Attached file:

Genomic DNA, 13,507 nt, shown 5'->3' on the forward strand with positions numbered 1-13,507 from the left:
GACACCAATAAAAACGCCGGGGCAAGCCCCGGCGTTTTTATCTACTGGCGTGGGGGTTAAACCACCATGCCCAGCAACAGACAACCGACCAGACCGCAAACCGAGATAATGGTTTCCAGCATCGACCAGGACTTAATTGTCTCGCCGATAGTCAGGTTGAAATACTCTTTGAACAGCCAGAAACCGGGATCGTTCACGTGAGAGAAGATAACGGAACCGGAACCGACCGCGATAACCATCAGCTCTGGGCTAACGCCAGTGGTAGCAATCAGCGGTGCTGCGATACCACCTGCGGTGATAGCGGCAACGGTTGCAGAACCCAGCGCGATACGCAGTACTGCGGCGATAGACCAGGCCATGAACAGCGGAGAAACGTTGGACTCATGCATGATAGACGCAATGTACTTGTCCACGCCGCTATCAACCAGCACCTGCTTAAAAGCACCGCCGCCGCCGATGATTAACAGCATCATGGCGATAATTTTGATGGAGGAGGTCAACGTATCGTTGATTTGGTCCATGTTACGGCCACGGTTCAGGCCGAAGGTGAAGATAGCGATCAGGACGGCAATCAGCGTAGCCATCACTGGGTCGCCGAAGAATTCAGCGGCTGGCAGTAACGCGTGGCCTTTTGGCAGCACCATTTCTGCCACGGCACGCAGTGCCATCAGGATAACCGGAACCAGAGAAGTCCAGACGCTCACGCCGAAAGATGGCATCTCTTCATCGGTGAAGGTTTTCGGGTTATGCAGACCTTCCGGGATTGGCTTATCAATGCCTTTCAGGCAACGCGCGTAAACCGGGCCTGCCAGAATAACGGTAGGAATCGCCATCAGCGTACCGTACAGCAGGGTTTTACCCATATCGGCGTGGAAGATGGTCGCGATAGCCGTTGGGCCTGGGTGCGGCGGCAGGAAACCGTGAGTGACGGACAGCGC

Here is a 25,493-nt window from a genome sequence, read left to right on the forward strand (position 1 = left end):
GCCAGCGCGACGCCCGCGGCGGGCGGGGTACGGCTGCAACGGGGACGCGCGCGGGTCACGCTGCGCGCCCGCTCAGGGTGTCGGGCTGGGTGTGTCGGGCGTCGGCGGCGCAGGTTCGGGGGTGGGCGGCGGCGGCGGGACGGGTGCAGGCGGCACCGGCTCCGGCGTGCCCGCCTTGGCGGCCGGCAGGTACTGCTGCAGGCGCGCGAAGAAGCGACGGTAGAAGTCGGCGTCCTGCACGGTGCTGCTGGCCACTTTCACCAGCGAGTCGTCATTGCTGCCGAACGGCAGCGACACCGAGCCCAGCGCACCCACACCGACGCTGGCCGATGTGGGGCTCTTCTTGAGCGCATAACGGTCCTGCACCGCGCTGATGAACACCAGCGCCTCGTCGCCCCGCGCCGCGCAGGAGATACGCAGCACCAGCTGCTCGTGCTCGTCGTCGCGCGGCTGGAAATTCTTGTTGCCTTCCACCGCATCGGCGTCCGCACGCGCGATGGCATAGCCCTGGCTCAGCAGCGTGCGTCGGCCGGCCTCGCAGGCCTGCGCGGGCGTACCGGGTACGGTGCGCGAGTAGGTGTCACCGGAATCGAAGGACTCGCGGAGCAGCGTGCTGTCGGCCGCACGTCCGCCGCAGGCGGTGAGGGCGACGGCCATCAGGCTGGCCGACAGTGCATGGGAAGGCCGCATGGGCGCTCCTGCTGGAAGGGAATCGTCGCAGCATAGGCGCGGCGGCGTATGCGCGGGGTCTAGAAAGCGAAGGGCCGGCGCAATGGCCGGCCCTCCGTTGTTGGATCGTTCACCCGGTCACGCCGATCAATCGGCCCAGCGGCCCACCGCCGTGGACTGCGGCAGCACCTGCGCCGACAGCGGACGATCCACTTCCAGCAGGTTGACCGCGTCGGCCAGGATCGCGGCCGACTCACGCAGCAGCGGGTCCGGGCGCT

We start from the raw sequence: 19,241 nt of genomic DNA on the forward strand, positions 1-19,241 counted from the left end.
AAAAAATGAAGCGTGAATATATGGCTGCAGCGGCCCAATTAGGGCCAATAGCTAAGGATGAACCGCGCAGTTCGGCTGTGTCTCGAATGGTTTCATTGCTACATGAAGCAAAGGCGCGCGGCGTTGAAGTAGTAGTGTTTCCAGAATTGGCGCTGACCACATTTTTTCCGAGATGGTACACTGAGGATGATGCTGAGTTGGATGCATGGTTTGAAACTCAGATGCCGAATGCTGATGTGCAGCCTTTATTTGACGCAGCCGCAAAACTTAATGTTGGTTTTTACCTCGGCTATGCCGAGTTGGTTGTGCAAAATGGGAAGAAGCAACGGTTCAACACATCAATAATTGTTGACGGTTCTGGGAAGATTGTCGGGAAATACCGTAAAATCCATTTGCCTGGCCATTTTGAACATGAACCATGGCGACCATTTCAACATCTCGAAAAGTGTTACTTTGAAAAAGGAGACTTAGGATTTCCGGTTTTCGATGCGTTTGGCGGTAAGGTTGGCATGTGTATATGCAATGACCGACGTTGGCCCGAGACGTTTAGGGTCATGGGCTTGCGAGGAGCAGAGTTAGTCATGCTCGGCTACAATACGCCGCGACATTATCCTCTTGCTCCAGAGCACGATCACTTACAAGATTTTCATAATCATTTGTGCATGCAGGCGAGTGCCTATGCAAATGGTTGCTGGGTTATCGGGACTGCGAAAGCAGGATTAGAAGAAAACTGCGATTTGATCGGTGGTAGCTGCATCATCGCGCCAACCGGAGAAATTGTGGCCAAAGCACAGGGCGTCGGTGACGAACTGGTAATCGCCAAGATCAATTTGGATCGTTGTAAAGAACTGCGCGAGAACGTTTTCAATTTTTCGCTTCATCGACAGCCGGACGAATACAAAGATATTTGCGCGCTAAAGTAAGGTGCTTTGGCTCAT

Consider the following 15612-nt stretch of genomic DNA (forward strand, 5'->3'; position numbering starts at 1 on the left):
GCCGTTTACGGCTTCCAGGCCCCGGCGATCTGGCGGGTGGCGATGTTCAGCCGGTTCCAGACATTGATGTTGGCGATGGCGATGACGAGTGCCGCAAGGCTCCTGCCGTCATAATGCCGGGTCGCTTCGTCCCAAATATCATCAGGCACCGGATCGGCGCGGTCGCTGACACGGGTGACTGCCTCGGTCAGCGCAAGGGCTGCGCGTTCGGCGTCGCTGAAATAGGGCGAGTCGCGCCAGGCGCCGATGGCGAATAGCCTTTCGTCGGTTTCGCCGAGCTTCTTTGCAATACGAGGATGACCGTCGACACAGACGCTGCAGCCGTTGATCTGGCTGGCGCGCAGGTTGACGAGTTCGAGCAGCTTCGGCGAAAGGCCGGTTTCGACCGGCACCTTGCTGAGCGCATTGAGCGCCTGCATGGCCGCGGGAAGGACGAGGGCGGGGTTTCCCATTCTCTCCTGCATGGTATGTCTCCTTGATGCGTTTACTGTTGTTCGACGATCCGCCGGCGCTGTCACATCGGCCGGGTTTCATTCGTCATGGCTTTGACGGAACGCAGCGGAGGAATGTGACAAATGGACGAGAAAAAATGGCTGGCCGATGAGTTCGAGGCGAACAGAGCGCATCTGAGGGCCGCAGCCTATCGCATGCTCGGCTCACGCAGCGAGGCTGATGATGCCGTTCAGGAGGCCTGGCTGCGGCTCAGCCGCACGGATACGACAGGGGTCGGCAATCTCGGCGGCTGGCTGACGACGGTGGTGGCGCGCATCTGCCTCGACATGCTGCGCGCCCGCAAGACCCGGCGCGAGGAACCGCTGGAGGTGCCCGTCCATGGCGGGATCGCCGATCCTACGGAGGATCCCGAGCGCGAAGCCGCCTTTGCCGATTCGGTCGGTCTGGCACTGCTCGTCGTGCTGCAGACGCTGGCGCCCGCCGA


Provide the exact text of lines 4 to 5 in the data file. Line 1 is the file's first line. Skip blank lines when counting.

GCCAGCGCGACGCCCGCGGCGGGCGGGGTACGGCTGCAACGGGGACGCGCGCGGGTCACGCTGCGCGCCCGCTCAGGGTGTCGGGCTGGGTGTGTCGGGCGTCGGCGGCGCAGGTTCGGGGGTGGGCGGCGGCGGCGGGACGGGTGCAGGCGGCACCGGCTCCGGCGTGCCCGCCTTGGCGGCCGGCAGGTACTGCTGCAGGCGCGCGAAGAAGCGACGGTAGAAGTCGGCGTCCTGCACGGTGCTGCTGGCCACTTTCACCAGCGAGTCGTCATTGCTGCCGAACGGCAGCGACACCGAGCCCAGCGCACCCACACCGACGCTGGCCGATGTGGGGCTCTTCTTGAGCGCATAACGGTCCTGCACCGCGCTGATGAACACCAGCGCCTCGTCGCCCCGCGCCGCGCAGGAGATACGCAGCACCAGCTGCTCGTGCTCGTCGTCGCGCGGCTGGAAATTCTTGTTGCCTTCCACCGCATCGGCGTCCGCACGCGCGATGGCATAGCCCTGGCTCAGCAGCGTGCGTCGGCCGGCCTCGCAGGCCTGCGCGGGCGTACCGGGTACGGTGCGCGAGTAGGTGTCACCGGAATCGAAGGACTCGCGGAGCAGCGTGCTGTCGGCCGCACGTCCGCCGCAGGCGGTGAGGGCGACGGCCATCAGGCTGGCCGACAGTGCATGGGAAGGCCGCATGGGCGCTCCTGCTGGAAGGGAATCGTCGCAGCATAGGCGCGGCGGCGTATGCGCGGGGTCTAGAAAGCGAAGGGCCGGCGCAATGGCCGGCCCTCCGTTGTTGGATCGTTCACCCGGTCACGCCGATCAATCGGCCCAGCGGCCCACCGCCGTGGACTGCGGCAGCACCTGCGCCGACAGCGGACGATCCACTTCCAGCAGGTTGACCGCGTCGGCCAGGATCGCGGCCGACTCACGCAGCAGCGGGTCCGGGCGCT

We start from the raw sequence: 19,241 nt of genomic DNA on the forward strand, positions 1-19,241 counted from the left end.